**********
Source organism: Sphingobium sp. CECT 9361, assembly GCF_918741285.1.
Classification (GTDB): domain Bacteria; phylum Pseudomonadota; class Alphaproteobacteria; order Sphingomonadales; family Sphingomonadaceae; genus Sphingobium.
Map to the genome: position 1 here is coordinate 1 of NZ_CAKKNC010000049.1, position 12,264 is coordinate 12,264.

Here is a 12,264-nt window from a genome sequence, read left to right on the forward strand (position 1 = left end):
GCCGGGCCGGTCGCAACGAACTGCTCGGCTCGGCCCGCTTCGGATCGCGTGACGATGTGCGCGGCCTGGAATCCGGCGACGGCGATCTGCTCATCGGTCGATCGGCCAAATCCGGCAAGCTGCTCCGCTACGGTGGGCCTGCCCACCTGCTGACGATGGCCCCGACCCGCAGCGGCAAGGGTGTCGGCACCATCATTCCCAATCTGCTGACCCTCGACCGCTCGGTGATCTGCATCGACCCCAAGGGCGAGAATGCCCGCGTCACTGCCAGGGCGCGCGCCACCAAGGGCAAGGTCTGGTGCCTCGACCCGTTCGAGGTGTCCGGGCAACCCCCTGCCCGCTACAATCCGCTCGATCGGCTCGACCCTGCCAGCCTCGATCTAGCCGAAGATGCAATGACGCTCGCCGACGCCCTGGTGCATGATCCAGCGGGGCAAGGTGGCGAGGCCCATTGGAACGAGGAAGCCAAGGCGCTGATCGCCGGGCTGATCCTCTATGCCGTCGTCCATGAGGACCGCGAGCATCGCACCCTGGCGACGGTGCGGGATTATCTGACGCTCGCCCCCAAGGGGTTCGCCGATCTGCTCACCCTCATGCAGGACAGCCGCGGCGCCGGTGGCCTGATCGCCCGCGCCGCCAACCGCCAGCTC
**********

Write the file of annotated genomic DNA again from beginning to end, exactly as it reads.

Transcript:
Source organism: Sphingobium sp. CECT 9361, assembly GCF_918741285.1.
Classification (GTDB): domain Bacteria; phylum Pseudomonadota; class Alphaproteobacteria; order Sphingomonadales; family Sphingomonadaceae; genus Sphingobium.
Map to the genome: position 1 here is coordinate 1 of NZ_CAKKNC010000049.1, position 12,264 is coordinate 12,264.

Here is a 12,264-nt window from a genome sequence, read left to right on the forward strand (position 1 = left end):
GCCGGGCCGGTCGCAACGAACTGCTCGGCTCGGCCCGCTTCGGATCGCGTGACGATGTGCGCGGCCTGGAATCCGGCGACGGCGATCTGCTCATCGGTCGATCGGCCAAATCCGGCAAGCTGCTCCGCTACGGTGGGCCTGCCCACCTGCTGACGATGGCCCCGACCCGCAGCGGCAAGGGTGTCGGCACCATCATTCCCAATCTGCTGACCCTCGACCGCTCGGTGATCTGCATCGACCCCAAGGGCGAGAATGCCCGCGTCACTGCCAGGGCGCGCGCCACCAAGGGCAAGGTCTGGTGCCTCGACCCGTTCGAGGTGTCCGGGCAACCCCCTGCCCGCTACAATCCGCTCGATCGGCTCGACCCTGCCAGCCTCGATCTAGCCGAAGATGCAATGACGCTCGCCGACGCCCTGGTGCATGATCCAGCGGGGCAAGGTGGCGAGGCCCATTGGAACGAGGAAGCCAAGGCGCTGATCGCCGGGCTGATCCTCTATGCCGTCGTCCATGAGGACCGCGAGCATCGCACCCTGGCGACGGTGCGGGATTATCTGACGCTCGCCCCCAAGGGGTTCGCCGATCTGCTCACCCTCATGCAGGACAGCCGCGGCGCCGGTGGCCTGATCGCCCGCGCCGCCAACCGCCAGCTC